Online Program

Does outdoor physical activity in st. louis, Missouri, differ by neighborhood socio-economic status?

Monday, November 4, 2013

Deepti Adlakha, PhD Student, Brown School of Social Work, Washington University in St. Louis, St. Louis, MO
J. Aaron Hipp, PhD, Brown School, Washington University, St. Louis, MO
Elizabeth Budd, MPH, Brown School, Washington University in St. Louis, St. Louis, MO
Sonia Sequeira, MPH, MSW, Washington University in St. Louis, St. Louis, MO
Introduction: Abundant evidence shows regular physical activity (PA) and time outdoors are effective strategies for preventing obesity and stress in people of all ages. Characteristics of neighborhood environments are a common barrier to PA. The present project analyzes existing, online public web data feeds to assess differences in outdoor PA by neighborhood (census tracts) socio-economic status (SES) in St. Louis, MO.

Methods: We are analyzing participant-defined PA routes submitted by users of This website enables participants to track their walking and running routes online, by uploading data from a GPS navigation device. We are visually illustrating the routes using Geographic Information Systems and overlaying routes with indicators of neighborhood SES to examine spatial access and use of parklands and public infrastructure (i.e., sidewalks) for outdoor PA.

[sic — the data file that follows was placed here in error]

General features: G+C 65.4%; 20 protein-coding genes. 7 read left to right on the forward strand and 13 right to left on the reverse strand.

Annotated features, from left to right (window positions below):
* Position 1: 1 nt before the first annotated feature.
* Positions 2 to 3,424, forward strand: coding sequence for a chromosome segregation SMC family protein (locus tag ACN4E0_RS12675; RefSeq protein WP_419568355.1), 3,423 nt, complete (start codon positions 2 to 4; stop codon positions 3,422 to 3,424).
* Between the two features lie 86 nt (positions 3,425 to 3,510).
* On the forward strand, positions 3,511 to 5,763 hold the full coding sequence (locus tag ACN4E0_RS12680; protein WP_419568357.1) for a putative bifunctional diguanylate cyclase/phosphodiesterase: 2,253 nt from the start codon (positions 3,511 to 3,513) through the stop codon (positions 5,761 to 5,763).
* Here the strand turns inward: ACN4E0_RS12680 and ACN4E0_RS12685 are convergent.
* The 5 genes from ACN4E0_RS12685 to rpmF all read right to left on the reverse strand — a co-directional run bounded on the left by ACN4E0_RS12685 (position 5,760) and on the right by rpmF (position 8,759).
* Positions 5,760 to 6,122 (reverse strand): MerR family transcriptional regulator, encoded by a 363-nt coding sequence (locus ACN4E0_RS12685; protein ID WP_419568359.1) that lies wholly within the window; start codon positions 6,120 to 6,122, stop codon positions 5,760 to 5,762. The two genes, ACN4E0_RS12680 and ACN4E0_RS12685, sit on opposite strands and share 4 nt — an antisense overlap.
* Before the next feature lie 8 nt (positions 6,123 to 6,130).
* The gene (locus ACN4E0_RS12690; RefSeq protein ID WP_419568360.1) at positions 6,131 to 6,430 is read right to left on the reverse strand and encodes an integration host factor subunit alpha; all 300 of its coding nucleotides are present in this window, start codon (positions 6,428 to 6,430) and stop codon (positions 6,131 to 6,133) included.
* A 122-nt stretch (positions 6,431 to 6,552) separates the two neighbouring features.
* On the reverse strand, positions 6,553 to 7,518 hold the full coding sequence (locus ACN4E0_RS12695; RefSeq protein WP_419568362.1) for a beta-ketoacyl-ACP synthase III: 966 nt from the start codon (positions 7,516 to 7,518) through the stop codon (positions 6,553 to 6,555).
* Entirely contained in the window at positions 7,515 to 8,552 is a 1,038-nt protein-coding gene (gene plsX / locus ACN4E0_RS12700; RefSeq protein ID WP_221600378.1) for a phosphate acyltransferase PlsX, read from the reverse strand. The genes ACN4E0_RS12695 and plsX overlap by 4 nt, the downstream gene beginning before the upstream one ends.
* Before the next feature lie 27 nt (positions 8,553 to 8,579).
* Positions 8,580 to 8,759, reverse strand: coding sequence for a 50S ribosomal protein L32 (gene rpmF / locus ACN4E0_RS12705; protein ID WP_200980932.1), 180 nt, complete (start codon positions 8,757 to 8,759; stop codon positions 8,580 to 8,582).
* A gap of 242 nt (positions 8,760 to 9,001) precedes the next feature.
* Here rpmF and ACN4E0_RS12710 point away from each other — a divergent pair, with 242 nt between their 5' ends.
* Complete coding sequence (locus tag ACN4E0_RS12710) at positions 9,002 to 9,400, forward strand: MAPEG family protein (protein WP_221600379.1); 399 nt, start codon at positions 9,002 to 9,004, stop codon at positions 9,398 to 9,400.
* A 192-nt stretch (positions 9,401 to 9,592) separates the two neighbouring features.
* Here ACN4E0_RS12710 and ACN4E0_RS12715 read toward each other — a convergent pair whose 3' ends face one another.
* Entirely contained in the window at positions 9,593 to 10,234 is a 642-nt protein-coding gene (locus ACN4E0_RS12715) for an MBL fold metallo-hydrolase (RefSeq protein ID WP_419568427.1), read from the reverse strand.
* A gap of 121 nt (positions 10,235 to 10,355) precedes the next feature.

Results: Pending results from this study can improve technical capability in measuring rates of PA by identifying neighborhood preferences for outdoor walking and running. This can inform land use policy decisions, particularly in inaccessible neighborhood environments, which ought to be structured in ways that can provide residents with resources and opportunities to easily incorporate PA into daily routines.

Conclusions: We present a novel effort combining expertise of researchers in urban planning, public health, and communication technology by using inexpensive, unobtrusive, and publicly available web data feeds (i.e., crowd-sourcing) to evaluate neighborhood PA. Understanding neighborhood factors that influence PA have broader urban design and public health implications, especially for vulnerable populations living in neighborhoods with limited or no accessibility to outdoor PA resources.

Learning Areas:

Chronic disease management and prevention
Communication and informatics
Public health or related laws, regulations, standards, or guidelines
Public health or related public policy
Public health or related research
Social and behavioral sciences

Learning Objectives:
Demonstrate the use of online, freely available public web data feeds (crowd-sourcing) to understand patterns of human behavior. Identify preferred routes and neighborhood environments for outdoor physical activity in the St. Louis (MO) Metro Area. Improve technical capability and communication in measuring and mapping accessibility and use of parklands and public infrastructure (e.g. sidewalks) for outdoor physical activity.

Keyword(s): Technology, Physical Activity

Presenting author's disclosure statement:

Qualified on the content I am responsible for because: I am currently a research assistant on projects with a focus on emerging technologies, public health, built environment, and promotion of physical activity.
Any relevant financial relationships? No

I agree to comply with the American Public Health Association Conflict of Interest and Commercial Support Guidelines, and to disclose to the participants any off-label or experimental uses of a commercial product or service discussed in my presentation.